George Esser: Helping the strong grow greatest
Those who knew the late George Esser -- he died this week at 85 -- recall what an important contribution he made in North Carolina in the early years of the state’s campaign against poverty. A Virginia native, VMI graduate and Harvard Law grad, Esser was working at what is now the School of Government at UNC Chapel Hill when Terry Sanford asked him in 1963 to direct the North Carolina Fund.
As Sanford put it in a speech at Harvard 43 years ago next week, the fund was set up with $10 million in grants from the Z. Smith Reynolds and Mary Reynolds Babcock foundations to support efforts to turn around the cycle of poverty. “We expect to say to the superintendent of schools, to the directors of welfare, officials of public health, city and county government, social agencies, that we need to work together; let’s pick out a few neighborhoods to see what we can do to stop the cycle of poverty which blights the lives of so many of these young people.”
At another speech in the fall of 1963, the official “Papers of Terry Sanford” relates, Sanford said the point was to train children “so that they would not become parents of poverty. The state’s official toast called North Carolina a land ‘where the weak grow strong and the strong grow great’; Gov. Sanford concluded by saying ‘that the strong grow greatest by helping to lift up the weak.’”
Here’s a link to the Associated Press obituary on Esser.

Tuesday, November 07, 2006

Should political robo-calls be banned?

When the N.C. legislature adopted a no-call law in 2003 and the Federal Trade Commission set up a national Do-Not-Call Registry, they pretty much prohibited organizations from making telephone calls to customers who didn't want to be bothered by solicitations for this and that.
But the registry exempted certain kinds of calls -- those from businesses or organizations that already had a working relationship, for example. Charities. And political calls.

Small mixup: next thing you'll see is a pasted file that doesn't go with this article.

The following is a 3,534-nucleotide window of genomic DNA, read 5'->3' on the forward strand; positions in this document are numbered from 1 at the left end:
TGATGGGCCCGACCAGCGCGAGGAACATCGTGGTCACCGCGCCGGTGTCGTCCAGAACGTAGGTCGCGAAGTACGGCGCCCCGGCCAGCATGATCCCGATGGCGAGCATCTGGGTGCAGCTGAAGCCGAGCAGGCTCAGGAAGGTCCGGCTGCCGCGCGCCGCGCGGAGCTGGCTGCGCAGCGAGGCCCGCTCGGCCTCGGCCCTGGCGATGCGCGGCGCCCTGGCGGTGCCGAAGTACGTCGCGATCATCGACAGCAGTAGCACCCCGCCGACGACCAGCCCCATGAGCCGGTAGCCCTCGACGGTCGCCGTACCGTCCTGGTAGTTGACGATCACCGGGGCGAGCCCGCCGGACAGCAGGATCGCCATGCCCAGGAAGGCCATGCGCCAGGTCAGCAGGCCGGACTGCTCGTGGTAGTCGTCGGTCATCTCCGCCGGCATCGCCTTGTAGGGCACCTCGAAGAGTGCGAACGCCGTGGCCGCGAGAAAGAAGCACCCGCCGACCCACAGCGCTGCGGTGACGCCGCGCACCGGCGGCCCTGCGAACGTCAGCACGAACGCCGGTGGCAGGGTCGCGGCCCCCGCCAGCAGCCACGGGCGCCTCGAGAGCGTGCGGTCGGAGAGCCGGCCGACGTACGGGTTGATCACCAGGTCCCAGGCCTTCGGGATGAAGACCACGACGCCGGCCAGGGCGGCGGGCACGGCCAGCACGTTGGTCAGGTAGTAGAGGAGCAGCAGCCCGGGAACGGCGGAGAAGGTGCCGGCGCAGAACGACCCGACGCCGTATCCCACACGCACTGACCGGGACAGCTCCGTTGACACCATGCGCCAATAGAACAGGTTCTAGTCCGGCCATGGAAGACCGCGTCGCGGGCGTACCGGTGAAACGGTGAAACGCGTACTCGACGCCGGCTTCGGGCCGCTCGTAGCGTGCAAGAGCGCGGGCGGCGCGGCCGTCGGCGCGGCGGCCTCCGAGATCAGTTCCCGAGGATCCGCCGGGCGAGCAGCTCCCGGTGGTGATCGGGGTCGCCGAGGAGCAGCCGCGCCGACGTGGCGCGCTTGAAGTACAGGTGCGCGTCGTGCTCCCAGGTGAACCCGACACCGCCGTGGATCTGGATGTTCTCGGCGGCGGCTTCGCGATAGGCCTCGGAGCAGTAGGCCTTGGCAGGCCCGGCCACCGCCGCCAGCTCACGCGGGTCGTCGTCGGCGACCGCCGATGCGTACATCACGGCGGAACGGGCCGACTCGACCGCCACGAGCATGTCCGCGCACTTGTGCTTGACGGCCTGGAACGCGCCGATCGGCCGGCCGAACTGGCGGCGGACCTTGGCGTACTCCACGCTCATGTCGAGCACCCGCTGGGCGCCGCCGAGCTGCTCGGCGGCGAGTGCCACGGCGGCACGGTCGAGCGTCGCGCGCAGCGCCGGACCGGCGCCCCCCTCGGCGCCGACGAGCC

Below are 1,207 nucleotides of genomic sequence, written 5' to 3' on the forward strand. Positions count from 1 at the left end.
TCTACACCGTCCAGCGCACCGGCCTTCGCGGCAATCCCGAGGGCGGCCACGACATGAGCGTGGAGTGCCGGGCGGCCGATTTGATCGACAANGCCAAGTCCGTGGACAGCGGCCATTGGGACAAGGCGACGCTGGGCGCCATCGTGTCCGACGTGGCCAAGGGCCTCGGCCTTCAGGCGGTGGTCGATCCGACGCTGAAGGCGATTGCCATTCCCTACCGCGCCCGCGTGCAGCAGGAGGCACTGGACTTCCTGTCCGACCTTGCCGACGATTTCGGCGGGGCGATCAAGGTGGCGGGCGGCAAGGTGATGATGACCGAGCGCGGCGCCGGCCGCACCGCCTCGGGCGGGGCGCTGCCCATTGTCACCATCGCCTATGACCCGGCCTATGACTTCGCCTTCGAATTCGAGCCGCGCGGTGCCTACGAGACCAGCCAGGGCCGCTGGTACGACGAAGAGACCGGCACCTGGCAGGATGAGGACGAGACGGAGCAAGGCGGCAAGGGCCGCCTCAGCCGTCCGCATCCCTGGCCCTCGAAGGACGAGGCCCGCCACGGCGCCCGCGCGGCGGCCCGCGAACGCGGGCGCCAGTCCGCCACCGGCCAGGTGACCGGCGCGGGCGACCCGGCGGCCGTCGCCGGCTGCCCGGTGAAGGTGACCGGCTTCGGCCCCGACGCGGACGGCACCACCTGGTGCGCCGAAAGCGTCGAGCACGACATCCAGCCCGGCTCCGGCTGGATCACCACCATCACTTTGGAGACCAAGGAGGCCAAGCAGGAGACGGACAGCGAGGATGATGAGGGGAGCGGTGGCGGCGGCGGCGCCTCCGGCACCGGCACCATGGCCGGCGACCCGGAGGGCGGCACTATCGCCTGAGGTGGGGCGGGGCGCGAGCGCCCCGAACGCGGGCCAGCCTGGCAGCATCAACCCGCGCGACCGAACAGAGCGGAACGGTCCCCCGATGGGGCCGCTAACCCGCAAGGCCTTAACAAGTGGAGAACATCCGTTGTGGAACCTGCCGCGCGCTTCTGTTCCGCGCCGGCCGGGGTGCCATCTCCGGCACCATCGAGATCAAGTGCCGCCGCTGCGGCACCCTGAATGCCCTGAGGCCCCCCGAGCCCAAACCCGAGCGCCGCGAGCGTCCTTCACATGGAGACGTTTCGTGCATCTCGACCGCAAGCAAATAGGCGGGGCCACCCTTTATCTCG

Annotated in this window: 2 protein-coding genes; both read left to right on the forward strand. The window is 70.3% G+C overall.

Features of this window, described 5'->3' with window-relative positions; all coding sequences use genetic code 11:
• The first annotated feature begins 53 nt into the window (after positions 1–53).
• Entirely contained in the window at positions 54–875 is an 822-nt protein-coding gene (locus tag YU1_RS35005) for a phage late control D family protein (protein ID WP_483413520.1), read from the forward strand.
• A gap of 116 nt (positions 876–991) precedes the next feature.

If your home telephone is like mine, you've gotten bombarded by such calls lately -- sometimes from a live person, and more often from an automated machine delivering a message in behalf of one party or another.
In recent days I've heard from former Gov. Jim Martin, former Gov. Jim Hunt, Raleigh Mayor Charles Meeker, enough appellate judges and candidates to fill out three or four tables of bridge and I don't-know how many others. These calls get the delete button about as fast as I can punch it.
This morning I read about how one party in New Hampshire and Pennsylvania had used these robo-calls to irritate potential voters from the other party, apparently in hopes of holding down the opposition turnout. It's a sad commentary on politics when the best idea is to discourage folks from taking party in this basic act of democracy.
Here's what the FTC says in part in its online FAQ about the no-call registry:

Will All Telemarketing Calls Stop If I Register?

29. If I register my number on the National Do Not Call Registry, will it stop all telemarketing calls?

No. Placing your number on the National Do Not Call Registry will stop most telemarketing calls, but not all. Because of limitations in the jurisdiction of the FTC and FCC, calls from or on behalf of political organizations, charities, and telephone surveyors would still be permitted, as would calls from companies with which you have an existing business relationship, or those to whom you’ve provided express agreement in writing to receive their calls.

30. Are calls from political organizations or calls soliciting for charities covered?

Political solicitations are not covered by the TSR at all, since they are not included in its definition of “telemarketing.” Charities are not covered by the requirements of the national registry. However, if a third-party telemarketer is calling on behalf of a charity, a consumer may ask not to receive any more calls from, or on behalf of, that specific charity. If a third-party telemarketer calls again on behalf of that charity, the telemarketer may be subject to a fine of up to $11,000.

31. What about telephone surveys?